So, while you are partially correct at the career bureaucrat level, each party has shown a definite trend in what force it is willing/unwilling to use in order to meet a threat.
     
  4. 1549
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    1549 Active Member

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    When force is necessary, there are appropriate ways to apply it. Many will criticize Carter for his rather soft presence (and those critics are probably right to a certain degree), but Reagan's stance in the middle east was a short term fix but a long term nightmare.

    Reagan and his administration decided the best bet in fighting the soviets was to suppy the mujahideen with proper weapons. In some cases this worked out and the trust was not abused, Ahmed Massoud fought bravely against the soviets. But the flip-side is that Al-Queda and the Taliban have ammunition from the U.S. still sitting in wax. Nothing is worse than having a U.S. helicopter shot down by an American-made rocket.

    We feel that we should always be sticking our nose overseas. In the case of Vietnam, that logic bit us in the ass on the spot. Our actions in the Soviet-Afghanistan war are impacting U.S. soldiers in 2006.

    Foresight and American politics usually do not come packaged together...
     
  5. Gunny
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    Gunny Gold Member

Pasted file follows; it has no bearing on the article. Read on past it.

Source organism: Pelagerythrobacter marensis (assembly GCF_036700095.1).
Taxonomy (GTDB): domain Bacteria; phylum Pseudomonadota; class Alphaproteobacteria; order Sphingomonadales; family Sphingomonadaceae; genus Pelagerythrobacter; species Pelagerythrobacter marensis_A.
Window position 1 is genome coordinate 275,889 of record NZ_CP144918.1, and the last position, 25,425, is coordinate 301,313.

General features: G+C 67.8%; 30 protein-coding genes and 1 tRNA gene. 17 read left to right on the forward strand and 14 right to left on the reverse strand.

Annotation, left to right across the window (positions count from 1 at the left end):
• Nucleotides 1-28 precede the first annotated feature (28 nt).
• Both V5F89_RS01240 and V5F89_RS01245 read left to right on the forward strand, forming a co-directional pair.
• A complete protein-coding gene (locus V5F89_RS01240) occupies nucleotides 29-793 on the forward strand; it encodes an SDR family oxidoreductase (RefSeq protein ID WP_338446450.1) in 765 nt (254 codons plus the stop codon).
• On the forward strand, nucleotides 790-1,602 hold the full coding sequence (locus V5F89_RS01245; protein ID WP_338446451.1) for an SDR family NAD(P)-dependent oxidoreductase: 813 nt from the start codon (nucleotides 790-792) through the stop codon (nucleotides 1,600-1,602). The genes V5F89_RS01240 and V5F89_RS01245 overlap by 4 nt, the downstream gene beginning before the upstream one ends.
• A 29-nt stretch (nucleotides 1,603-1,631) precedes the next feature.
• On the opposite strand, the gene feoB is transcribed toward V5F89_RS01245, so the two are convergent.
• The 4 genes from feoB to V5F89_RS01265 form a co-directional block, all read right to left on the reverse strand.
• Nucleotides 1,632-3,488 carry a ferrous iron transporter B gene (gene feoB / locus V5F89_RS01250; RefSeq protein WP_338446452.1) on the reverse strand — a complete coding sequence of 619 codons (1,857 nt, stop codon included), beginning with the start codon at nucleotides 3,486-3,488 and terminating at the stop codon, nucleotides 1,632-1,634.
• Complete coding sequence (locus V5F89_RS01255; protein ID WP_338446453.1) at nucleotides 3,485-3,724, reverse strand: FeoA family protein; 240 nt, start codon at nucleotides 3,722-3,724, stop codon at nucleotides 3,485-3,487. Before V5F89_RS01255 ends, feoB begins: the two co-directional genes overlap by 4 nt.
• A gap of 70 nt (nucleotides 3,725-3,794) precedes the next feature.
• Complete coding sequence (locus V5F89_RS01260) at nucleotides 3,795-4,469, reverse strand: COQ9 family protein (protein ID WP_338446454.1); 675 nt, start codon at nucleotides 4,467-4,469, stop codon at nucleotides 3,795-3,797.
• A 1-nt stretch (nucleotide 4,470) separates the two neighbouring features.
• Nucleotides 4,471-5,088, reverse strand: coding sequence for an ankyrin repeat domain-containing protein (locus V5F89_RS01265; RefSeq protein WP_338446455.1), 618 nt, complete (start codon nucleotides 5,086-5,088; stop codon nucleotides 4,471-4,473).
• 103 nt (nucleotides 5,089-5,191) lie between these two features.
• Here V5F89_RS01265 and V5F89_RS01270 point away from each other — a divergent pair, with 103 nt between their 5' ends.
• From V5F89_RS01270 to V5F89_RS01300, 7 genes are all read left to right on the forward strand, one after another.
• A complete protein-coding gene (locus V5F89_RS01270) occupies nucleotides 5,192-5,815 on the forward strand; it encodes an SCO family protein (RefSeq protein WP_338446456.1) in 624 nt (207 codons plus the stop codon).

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    Well, we won't go back into your erroneous assessment of Vietnam. You keep blaming it on the wrong thing.

    And who can say that your friend today won't be your most hated enemy tomorrow? You can't. In a lot of cases, it just takes a death in the family to get brothers and sisters fighting like Palestine and Israel.

    Carter's "soft presence" is called inaction ruled by fear where I come from. However, I WILL point out that our supposed "clandestine" funneling of weapons to Afghanistan, nost notable to Osama bin Laden, began during Carter's watch, not Reagan's. That's one of those Liberal Urban Myths.
     
  6. 1549
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    As far as the friend today enemy tomorrow thing goes, everybody realizes how unstable this world is. That is why you can not go around arming a group involved in a holy war. Hijackings and terror are not inventions of the last ten years, it was no secret that the same extremist muslims fighting the Soviets were involved in terror. The mujahideen served the same function to the U.S. in the early 80's as the Soviets did in WWII. They had a common goal, but clashing ideas. Working with arab nations is one thing, but giving arms to rogue groups is unacceptable.

    Carter is an interesting President. I do not know what really governed his decisions. Maybe his Christian morals were too strong for the presidency? Perhaps he had a very intense fear of failure? Or was he just flat out not ready to make bold decisions? (many would argue in favor of that last one)

    hmm...it has been a few years since I read Ghost Wars, so I may have messed up the weapons part. But I was pretty sure that Reagan began the program. If I'm wrong, my bad.